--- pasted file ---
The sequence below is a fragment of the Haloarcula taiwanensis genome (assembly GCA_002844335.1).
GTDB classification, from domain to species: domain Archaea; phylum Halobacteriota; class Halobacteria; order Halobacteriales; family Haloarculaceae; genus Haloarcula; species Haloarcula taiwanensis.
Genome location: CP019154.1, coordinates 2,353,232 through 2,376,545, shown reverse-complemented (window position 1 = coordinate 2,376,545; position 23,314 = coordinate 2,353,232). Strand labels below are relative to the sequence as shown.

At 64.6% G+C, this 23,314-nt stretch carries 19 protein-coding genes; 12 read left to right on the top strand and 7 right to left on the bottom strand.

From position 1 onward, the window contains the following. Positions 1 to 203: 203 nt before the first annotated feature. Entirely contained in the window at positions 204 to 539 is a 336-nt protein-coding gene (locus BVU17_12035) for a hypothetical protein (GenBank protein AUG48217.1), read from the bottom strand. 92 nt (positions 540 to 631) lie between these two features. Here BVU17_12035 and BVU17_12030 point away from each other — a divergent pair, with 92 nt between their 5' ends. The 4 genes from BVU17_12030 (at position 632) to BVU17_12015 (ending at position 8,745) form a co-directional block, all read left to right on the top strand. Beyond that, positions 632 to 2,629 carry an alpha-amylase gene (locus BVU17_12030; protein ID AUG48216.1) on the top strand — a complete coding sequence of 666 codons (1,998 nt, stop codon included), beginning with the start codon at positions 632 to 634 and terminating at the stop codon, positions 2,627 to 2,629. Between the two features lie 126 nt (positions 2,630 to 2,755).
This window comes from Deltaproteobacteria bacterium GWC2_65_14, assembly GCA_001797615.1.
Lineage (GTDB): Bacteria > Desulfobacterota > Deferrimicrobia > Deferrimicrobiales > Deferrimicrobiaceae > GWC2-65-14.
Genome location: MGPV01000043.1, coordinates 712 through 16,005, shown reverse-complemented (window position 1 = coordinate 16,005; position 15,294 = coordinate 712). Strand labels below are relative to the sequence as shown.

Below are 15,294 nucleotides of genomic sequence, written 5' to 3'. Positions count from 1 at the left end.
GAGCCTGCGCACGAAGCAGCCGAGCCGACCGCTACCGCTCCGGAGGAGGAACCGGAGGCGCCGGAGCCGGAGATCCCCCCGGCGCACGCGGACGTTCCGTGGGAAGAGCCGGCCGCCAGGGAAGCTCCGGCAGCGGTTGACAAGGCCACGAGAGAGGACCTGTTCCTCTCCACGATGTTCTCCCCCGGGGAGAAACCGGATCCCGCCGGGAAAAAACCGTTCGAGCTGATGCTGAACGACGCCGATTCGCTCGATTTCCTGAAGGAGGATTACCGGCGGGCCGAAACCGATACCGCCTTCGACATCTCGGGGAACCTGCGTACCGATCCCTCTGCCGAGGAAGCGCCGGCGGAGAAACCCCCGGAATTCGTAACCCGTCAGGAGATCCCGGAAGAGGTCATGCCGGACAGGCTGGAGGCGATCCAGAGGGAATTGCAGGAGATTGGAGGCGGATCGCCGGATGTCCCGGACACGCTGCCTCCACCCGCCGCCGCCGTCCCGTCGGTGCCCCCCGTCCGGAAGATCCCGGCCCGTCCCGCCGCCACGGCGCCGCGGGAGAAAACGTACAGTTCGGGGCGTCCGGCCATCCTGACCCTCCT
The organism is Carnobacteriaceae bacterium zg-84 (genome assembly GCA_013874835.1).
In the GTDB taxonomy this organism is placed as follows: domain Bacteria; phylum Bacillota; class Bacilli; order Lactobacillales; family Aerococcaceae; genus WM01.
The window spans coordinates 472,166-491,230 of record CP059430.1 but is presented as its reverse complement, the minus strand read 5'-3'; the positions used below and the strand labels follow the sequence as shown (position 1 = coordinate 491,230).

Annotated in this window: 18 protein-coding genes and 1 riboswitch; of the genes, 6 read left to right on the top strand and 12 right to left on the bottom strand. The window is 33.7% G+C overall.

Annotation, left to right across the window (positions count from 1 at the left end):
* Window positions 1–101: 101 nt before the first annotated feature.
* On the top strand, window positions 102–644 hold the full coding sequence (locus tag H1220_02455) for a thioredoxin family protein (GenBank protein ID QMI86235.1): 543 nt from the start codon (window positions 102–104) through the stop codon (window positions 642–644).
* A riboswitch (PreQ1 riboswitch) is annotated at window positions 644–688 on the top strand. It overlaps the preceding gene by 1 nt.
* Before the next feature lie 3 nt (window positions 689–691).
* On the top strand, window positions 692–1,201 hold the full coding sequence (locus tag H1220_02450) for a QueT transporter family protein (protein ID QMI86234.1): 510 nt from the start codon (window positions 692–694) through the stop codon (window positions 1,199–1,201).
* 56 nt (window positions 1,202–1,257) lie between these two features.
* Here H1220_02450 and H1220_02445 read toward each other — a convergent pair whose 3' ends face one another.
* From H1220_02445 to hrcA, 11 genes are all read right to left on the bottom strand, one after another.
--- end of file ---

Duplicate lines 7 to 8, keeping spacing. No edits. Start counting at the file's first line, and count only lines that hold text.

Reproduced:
Lineage (GTDB): Bacteria > Desulfobacterota > Deferrimicrobia > Deferrimicrobiales > Deferrimicrobiaceae > GWC2-65-14.
Genome location: MGPV01000043.1, coordinates 712 through 16,005, shown reverse-complemented (window position 1 = coordinate 16,005; position 15,294 = coordinate 712). Strand labels below are relative to the sequence as shown.